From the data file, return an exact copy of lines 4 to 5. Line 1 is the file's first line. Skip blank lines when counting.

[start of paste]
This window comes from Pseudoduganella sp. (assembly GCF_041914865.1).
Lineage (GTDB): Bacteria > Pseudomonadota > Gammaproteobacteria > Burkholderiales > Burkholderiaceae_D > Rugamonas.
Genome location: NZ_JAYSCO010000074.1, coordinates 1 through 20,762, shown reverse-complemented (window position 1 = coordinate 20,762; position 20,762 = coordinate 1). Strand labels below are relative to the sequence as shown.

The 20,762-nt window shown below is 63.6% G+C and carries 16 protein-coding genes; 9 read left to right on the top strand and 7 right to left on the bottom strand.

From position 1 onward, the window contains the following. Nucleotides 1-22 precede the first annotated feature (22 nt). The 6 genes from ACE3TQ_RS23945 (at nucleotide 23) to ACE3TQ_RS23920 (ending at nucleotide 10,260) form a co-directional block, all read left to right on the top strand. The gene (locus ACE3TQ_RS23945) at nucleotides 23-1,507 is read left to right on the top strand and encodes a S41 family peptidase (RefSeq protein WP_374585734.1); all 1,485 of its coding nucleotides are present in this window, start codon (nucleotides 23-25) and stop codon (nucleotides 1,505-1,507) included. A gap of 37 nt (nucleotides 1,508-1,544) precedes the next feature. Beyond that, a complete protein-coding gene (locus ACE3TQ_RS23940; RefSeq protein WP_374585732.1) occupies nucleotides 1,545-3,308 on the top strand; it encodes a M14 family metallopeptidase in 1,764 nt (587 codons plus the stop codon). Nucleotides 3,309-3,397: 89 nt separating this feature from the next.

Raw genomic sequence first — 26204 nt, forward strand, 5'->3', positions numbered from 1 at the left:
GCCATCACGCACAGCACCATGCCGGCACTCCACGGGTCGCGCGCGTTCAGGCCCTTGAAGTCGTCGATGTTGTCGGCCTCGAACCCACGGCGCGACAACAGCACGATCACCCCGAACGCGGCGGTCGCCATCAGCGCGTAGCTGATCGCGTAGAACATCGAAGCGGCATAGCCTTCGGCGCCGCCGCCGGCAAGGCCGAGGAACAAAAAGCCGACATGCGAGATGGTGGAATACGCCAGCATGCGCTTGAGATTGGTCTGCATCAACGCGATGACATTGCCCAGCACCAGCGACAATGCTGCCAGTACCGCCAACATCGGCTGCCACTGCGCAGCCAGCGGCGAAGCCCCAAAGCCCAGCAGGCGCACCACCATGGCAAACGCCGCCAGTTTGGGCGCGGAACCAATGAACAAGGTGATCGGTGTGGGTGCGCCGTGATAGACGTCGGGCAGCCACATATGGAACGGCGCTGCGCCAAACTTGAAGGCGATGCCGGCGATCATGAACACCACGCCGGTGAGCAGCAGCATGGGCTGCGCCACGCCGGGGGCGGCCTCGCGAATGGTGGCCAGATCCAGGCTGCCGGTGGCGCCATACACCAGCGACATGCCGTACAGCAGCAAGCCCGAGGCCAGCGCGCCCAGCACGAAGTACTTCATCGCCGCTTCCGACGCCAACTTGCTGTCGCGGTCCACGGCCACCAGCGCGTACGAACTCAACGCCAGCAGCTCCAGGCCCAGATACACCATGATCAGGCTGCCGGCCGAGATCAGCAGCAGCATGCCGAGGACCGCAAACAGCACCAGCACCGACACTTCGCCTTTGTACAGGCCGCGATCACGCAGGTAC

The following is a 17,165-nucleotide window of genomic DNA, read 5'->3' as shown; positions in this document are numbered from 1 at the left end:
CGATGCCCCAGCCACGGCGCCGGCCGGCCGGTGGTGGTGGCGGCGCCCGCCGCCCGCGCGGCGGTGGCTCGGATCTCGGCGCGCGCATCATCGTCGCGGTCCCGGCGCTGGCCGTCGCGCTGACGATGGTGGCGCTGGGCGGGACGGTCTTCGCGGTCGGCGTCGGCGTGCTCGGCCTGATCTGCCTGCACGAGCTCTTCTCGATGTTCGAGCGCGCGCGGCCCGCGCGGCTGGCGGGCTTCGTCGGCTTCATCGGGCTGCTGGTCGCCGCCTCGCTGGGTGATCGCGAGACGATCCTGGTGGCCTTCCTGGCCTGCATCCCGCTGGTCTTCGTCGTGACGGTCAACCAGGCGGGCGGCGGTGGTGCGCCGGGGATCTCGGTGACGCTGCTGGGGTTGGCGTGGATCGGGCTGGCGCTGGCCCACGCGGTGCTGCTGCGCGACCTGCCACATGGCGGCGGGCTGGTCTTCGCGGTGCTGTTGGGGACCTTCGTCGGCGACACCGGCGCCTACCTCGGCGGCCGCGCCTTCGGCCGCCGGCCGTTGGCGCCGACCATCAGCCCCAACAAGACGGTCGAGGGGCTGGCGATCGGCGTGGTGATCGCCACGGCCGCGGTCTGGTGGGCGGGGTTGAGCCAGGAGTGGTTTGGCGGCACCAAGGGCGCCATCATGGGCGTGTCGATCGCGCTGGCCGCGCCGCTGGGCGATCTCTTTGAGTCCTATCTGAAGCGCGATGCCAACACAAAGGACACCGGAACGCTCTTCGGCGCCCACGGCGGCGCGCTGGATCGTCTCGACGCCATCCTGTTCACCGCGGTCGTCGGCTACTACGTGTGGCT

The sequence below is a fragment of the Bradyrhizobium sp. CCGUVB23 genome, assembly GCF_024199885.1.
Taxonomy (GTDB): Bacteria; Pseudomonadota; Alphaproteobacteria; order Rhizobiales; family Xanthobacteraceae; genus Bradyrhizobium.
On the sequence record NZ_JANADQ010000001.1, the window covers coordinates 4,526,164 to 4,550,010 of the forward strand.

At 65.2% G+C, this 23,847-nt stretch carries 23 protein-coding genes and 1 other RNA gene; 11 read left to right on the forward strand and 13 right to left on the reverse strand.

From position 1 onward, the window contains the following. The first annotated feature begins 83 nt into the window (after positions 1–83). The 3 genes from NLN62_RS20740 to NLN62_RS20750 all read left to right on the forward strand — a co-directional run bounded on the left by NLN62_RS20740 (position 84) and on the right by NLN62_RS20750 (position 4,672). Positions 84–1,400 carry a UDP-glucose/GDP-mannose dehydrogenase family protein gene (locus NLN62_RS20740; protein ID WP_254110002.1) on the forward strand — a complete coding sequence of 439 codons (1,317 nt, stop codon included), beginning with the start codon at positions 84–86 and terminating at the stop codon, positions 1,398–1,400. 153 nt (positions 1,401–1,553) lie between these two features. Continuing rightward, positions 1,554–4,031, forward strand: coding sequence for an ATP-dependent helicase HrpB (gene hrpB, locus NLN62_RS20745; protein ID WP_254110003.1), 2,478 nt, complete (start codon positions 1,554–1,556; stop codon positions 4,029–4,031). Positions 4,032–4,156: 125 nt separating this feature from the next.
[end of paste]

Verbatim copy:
The 20,762-nt window shown below is 63.6% G+C and carries 16 protein-coding genes; 9 read left to right on the top strand and 7 right to left on the bottom strand.

From position 1 onward, the window contains the following. Nucleotides 1-22 precede the first annotated feature (22 nt). The 6 genes from ACE3TQ_RS23945 (at nucleotide 23) to ACE3TQ_RS23920 (ending at nucleotide 10,260) form a co-directional block, all read left to right on the top strand. The gene (locus ACE3TQ_RS23945) at nucleotides 23-1,507 is read left to right on the top strand and encodes a S41 family peptidase (RefSeq protein WP_374585734.1); all 1,485 of its coding nucleotides are present in this window, start codon (nucleotides 23-25) and stop codon (nucleotides 1,505-1,507) included. A gap of 37 nt (nucleotides 1,508-1,544) precedes the next feature. Beyond that, a complete protein-coding gene (locus ACE3TQ_RS23940; RefSeq protein WP_374585732.1) occupies nucleotides 1,545-3,308 on the top strand; it encodes a M14 family metallopeptidase in 1,764 nt (587 codons plus the stop codon). Nucleotides 3,309-3,397: 89 nt separating this feature from the next.